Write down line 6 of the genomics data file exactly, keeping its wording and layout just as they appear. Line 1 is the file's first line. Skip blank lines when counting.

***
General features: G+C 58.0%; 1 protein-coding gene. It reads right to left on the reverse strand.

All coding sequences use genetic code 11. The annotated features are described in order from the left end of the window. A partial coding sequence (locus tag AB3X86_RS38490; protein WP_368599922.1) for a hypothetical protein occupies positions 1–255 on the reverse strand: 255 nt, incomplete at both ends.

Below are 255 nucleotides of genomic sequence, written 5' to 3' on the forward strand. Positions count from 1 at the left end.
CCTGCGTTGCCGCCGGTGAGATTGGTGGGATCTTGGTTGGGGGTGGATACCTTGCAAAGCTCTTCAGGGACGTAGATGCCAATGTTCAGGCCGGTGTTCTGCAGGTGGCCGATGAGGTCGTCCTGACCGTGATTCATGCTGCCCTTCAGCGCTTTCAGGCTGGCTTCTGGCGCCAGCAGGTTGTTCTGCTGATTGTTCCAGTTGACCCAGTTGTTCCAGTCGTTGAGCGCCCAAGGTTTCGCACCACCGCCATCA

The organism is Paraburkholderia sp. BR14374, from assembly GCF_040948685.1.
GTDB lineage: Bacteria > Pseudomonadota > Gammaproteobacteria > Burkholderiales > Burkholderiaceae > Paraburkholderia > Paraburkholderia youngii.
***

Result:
GTDB lineage: Bacteria > Pseudomonadota > Gammaproteobacteria > Burkholderiales > Burkholderiaceae > Paraburkholderia > Paraburkholderia youngii.